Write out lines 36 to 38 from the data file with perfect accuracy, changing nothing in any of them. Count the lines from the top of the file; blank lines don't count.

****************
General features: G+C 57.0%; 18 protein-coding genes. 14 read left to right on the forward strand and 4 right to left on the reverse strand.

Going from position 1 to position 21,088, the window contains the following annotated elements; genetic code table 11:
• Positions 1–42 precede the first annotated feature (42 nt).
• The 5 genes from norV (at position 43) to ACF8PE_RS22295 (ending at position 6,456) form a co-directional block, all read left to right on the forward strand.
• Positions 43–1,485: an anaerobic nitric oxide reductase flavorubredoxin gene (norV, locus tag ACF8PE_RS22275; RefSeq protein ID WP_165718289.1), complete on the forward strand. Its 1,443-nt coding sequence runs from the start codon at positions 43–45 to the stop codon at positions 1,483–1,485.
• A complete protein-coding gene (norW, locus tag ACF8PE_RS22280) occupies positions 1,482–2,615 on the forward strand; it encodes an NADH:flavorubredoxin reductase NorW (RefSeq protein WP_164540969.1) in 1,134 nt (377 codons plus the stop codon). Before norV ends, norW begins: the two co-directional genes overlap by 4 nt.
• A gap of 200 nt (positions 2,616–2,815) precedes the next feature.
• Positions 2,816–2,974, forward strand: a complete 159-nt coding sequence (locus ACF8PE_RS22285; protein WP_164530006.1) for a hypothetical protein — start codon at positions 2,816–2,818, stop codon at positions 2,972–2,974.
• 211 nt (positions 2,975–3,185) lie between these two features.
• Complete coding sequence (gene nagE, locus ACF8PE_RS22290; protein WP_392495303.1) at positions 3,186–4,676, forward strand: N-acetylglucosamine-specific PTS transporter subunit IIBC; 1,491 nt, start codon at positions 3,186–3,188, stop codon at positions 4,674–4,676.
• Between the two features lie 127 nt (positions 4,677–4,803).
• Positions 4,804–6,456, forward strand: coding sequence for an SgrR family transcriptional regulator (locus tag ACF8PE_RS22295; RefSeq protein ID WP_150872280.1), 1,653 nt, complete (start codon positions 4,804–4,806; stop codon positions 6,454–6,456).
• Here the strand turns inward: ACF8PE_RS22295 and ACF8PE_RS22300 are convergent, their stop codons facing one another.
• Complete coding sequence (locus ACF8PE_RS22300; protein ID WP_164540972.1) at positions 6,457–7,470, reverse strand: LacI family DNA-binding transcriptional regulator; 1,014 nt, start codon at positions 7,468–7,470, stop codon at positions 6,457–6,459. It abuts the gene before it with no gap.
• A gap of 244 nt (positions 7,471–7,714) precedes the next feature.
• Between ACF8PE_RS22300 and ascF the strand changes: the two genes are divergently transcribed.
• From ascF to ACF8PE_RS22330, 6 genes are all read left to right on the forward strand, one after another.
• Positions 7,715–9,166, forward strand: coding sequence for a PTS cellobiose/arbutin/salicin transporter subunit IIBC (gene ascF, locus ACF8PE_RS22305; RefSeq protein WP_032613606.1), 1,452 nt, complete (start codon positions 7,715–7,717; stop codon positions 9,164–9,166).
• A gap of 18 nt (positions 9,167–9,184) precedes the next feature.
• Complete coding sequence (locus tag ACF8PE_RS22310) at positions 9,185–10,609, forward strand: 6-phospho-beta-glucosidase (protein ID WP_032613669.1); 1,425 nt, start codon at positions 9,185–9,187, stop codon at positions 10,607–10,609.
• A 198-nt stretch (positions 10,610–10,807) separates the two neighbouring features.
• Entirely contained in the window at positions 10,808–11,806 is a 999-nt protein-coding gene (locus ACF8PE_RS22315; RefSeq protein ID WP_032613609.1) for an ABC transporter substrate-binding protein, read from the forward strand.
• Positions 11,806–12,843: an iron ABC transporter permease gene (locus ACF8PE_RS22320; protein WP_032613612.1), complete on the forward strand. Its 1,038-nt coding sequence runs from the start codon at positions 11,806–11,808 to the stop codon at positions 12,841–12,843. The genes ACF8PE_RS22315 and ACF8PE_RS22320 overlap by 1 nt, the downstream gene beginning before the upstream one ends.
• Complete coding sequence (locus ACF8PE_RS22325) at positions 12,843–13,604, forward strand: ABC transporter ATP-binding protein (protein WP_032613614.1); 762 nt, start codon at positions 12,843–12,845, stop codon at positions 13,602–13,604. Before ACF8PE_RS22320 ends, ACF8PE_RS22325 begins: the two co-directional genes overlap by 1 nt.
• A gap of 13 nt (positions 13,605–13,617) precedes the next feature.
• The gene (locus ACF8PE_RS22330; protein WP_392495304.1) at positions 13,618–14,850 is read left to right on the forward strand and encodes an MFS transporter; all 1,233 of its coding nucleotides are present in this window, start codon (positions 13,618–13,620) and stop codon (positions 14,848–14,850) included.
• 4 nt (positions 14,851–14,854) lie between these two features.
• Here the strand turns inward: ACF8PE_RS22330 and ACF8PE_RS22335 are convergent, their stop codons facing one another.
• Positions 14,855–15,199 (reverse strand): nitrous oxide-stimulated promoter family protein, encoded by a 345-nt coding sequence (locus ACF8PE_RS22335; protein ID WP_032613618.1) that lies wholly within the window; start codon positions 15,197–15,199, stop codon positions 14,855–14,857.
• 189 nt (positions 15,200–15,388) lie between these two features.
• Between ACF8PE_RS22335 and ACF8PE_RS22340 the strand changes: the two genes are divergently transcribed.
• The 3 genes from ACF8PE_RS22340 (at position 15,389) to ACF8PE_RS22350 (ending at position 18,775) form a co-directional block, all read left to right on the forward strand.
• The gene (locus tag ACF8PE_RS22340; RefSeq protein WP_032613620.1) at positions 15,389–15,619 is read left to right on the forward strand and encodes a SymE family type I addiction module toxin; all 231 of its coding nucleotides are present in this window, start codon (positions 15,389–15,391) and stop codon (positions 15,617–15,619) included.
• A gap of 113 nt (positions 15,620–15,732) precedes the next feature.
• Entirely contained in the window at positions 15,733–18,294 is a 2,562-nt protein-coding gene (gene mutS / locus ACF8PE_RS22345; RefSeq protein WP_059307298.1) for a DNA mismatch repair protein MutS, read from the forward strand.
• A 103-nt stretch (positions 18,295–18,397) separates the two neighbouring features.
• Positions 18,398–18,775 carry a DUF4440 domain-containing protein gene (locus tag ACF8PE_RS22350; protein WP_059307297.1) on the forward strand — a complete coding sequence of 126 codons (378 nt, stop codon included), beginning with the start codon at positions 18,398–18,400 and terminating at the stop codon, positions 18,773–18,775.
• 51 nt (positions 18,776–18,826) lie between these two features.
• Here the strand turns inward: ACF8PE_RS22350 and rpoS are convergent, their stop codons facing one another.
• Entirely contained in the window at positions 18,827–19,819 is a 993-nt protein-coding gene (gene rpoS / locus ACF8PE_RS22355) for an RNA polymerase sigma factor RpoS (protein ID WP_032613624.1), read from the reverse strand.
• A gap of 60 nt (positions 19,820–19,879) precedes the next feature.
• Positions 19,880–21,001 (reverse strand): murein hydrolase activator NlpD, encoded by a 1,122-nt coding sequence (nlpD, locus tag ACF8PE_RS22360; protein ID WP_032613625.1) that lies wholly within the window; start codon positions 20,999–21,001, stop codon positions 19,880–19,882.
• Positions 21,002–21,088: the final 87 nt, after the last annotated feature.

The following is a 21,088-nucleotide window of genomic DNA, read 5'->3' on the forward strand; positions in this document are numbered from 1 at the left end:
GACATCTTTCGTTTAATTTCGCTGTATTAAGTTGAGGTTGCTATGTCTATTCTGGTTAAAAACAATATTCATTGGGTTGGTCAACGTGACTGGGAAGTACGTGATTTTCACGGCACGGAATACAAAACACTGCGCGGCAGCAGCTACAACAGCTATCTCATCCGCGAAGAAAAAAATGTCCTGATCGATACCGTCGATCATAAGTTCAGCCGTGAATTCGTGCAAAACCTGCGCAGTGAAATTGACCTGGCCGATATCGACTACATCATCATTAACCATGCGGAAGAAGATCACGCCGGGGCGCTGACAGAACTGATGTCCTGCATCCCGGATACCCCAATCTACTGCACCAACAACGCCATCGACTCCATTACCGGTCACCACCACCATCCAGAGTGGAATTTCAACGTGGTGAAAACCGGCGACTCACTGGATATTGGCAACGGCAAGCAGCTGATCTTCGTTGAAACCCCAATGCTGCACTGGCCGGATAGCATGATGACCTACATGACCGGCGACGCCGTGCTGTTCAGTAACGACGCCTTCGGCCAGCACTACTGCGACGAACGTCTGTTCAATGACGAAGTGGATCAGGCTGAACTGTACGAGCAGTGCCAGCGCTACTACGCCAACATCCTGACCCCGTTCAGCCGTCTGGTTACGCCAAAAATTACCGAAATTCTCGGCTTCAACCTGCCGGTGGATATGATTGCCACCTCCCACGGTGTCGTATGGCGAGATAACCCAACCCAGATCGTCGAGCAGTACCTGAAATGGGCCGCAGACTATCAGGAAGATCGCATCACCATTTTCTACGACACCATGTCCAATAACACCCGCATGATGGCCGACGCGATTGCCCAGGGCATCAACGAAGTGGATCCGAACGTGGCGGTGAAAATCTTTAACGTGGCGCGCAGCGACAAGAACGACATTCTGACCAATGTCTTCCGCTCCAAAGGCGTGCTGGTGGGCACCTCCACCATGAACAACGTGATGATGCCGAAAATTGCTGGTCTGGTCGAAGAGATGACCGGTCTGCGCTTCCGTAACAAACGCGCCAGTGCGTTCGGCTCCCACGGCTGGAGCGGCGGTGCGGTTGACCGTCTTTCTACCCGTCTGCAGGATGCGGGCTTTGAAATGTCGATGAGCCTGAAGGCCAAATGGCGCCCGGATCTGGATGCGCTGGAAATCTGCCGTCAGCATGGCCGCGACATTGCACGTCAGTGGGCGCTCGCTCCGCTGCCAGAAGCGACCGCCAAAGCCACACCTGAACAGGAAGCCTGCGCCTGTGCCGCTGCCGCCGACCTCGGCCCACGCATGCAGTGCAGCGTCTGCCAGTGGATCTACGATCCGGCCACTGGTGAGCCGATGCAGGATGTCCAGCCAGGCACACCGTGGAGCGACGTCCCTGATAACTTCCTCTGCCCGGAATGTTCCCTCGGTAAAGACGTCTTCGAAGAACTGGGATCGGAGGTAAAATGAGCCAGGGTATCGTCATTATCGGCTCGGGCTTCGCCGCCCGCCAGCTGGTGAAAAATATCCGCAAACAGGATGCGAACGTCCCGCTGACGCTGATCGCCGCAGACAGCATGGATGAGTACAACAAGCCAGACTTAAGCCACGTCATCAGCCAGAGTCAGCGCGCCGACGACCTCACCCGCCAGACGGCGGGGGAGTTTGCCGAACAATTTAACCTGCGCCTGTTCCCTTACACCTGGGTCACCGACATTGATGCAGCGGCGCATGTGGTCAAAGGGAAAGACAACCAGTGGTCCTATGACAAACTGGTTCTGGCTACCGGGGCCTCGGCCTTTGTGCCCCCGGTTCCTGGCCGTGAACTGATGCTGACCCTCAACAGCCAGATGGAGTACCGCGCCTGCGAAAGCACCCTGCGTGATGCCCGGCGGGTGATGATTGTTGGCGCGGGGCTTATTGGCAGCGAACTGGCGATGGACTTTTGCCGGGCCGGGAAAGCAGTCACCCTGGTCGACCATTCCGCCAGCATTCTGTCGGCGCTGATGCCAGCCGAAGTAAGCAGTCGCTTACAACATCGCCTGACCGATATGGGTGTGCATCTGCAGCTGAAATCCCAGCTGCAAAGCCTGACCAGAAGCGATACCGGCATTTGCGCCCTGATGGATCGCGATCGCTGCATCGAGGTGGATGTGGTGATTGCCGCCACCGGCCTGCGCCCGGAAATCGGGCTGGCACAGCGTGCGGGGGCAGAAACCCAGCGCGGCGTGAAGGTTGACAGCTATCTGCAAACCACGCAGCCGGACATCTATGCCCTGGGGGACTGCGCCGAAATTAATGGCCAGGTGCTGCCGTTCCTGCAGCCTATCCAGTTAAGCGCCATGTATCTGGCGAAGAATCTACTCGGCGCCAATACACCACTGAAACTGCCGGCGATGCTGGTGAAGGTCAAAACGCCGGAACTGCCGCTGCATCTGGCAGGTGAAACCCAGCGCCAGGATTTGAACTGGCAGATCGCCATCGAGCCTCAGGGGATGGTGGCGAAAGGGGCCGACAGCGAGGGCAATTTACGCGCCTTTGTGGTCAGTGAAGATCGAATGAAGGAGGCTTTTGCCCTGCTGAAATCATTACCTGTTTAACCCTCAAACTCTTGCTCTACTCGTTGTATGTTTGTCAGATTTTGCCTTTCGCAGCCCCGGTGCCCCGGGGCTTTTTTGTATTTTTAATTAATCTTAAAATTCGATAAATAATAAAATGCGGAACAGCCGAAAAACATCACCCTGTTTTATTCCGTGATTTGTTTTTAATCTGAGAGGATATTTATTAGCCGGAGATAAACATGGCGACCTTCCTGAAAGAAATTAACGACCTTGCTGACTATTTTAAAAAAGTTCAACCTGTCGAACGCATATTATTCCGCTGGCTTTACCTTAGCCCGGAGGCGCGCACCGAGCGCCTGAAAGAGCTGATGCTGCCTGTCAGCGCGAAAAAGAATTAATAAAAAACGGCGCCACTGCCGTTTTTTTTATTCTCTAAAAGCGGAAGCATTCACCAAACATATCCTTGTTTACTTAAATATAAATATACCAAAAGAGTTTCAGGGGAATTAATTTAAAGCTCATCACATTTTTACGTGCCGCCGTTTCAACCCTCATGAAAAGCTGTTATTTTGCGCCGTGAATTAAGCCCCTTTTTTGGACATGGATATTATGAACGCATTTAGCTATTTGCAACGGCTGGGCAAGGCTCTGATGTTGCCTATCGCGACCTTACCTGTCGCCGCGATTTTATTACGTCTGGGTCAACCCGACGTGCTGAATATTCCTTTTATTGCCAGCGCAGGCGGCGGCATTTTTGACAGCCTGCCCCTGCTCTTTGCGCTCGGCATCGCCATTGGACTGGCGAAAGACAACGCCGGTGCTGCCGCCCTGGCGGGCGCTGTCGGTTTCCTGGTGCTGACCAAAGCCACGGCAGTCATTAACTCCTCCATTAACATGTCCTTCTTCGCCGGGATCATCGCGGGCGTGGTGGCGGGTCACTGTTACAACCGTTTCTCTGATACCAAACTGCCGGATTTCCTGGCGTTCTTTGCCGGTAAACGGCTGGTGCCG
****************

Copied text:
• A 103-nt stretch (positions 18,295–18,397) separates the two neighbouring features.
• Positions 18,398–18,775 carry a DUF4440 domain-containing protein gene (locus tag ACF8PE_RS22350; protein WP_059307297.1) on the forward strand — a complete coding sequence of 126 codons (378 nt, stop codon included), beginning with the start codon at positions 18,398–18,400 and terminating at the stop codon, positions 18,773–18,775.
• 51 nt (positions 18,776–18,826) lie between these two features.